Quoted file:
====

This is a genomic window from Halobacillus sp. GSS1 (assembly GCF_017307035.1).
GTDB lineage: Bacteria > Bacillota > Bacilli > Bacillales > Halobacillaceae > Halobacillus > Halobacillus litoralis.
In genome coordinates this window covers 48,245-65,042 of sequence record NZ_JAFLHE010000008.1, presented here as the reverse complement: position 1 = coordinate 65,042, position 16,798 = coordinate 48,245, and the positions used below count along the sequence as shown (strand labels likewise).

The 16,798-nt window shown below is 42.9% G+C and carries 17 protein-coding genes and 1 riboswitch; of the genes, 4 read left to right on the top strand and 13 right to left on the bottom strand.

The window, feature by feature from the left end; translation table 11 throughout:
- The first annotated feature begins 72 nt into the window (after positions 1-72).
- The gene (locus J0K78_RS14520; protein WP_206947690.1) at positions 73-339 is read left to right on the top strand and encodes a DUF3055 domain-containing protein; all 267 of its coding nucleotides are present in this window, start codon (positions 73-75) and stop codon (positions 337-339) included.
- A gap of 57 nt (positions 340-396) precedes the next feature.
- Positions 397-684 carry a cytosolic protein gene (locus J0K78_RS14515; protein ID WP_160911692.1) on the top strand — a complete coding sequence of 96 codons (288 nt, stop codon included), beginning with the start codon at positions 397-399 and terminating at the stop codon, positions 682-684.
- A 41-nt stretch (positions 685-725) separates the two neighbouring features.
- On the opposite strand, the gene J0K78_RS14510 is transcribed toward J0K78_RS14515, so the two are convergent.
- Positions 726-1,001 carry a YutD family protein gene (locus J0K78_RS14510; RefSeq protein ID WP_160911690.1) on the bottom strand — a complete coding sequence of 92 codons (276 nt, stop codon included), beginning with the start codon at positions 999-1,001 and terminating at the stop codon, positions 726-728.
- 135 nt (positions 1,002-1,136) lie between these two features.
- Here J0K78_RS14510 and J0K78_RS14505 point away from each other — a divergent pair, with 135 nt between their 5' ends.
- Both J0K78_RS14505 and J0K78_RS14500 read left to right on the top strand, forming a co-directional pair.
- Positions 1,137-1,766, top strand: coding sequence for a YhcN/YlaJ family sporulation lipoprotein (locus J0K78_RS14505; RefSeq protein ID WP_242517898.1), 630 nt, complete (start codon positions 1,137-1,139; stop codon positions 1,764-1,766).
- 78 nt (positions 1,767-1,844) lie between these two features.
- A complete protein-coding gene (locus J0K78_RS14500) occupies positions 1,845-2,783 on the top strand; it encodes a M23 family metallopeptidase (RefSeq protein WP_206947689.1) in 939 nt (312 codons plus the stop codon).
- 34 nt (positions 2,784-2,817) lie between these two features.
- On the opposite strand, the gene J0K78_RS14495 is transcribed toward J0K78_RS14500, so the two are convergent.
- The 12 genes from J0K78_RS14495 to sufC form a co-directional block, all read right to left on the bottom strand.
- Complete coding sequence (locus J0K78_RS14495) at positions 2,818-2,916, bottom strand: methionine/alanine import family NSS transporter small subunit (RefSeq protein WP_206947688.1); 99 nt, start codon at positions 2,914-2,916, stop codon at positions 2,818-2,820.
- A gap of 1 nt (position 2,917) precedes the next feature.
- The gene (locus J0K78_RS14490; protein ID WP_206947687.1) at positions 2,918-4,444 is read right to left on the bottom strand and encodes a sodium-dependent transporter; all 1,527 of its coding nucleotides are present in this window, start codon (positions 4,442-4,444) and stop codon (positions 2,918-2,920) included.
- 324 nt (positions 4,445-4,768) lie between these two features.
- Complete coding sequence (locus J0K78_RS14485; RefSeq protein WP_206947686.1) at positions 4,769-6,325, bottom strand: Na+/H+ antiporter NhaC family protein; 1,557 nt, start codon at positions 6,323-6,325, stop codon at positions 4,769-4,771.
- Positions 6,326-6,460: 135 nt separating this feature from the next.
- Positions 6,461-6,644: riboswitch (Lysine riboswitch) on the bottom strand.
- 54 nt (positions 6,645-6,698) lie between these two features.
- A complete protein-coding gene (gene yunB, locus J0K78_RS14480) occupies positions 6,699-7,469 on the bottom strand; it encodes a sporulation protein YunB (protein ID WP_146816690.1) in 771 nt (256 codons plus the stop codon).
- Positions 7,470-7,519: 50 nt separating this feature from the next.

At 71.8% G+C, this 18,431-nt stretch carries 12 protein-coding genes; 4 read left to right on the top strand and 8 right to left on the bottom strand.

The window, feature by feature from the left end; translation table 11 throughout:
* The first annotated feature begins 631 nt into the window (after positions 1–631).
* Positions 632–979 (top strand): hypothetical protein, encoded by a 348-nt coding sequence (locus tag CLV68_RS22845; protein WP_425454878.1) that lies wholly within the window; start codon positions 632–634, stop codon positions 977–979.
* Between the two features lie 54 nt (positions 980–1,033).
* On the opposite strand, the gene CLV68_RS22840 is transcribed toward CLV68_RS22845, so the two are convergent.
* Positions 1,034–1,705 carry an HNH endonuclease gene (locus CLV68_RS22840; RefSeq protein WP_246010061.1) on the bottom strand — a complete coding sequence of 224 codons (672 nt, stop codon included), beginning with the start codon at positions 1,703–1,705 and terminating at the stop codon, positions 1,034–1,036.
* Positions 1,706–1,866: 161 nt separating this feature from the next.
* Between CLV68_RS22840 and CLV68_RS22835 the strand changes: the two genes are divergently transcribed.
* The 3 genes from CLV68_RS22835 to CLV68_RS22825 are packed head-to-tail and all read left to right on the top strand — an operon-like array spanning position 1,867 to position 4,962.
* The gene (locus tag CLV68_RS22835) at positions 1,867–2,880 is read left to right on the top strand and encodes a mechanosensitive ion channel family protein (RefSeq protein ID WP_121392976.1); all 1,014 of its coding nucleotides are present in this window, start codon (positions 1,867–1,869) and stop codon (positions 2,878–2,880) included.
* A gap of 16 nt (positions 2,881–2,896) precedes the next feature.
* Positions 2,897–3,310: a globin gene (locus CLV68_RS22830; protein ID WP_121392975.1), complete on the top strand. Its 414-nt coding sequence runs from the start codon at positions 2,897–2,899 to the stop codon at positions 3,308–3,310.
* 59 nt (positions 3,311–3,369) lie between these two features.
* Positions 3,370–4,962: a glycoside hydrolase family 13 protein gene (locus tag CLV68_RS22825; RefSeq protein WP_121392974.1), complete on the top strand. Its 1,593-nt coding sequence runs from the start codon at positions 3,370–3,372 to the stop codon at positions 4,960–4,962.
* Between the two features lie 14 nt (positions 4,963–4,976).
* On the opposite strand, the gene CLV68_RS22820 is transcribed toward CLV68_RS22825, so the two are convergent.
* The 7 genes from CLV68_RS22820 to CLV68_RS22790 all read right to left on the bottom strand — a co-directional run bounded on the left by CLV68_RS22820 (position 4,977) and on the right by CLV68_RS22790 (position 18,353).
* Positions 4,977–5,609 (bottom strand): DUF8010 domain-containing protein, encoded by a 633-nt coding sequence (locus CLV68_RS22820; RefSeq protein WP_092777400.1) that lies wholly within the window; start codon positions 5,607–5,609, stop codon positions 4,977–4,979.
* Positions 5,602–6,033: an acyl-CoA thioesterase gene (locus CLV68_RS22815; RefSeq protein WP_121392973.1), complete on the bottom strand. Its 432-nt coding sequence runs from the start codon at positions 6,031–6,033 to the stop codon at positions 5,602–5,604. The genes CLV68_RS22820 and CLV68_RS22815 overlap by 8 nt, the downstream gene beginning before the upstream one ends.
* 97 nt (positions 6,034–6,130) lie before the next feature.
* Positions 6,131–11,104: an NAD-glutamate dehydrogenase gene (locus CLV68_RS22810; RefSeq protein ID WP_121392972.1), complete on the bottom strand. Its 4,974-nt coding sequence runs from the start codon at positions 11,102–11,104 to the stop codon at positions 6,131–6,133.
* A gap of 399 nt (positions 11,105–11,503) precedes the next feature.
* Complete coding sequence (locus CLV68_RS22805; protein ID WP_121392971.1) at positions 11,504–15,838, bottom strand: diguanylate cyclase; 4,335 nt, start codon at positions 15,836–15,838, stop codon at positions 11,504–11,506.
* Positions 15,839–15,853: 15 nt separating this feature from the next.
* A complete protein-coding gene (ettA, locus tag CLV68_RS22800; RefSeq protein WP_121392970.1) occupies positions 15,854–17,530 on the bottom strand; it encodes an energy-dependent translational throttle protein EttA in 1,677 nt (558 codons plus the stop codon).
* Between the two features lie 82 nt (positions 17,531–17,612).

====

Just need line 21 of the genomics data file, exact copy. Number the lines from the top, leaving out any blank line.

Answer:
- The 12 genes from J0K78_RS14495 to sufC form a co-directional block, all read right to left on the bottom strand.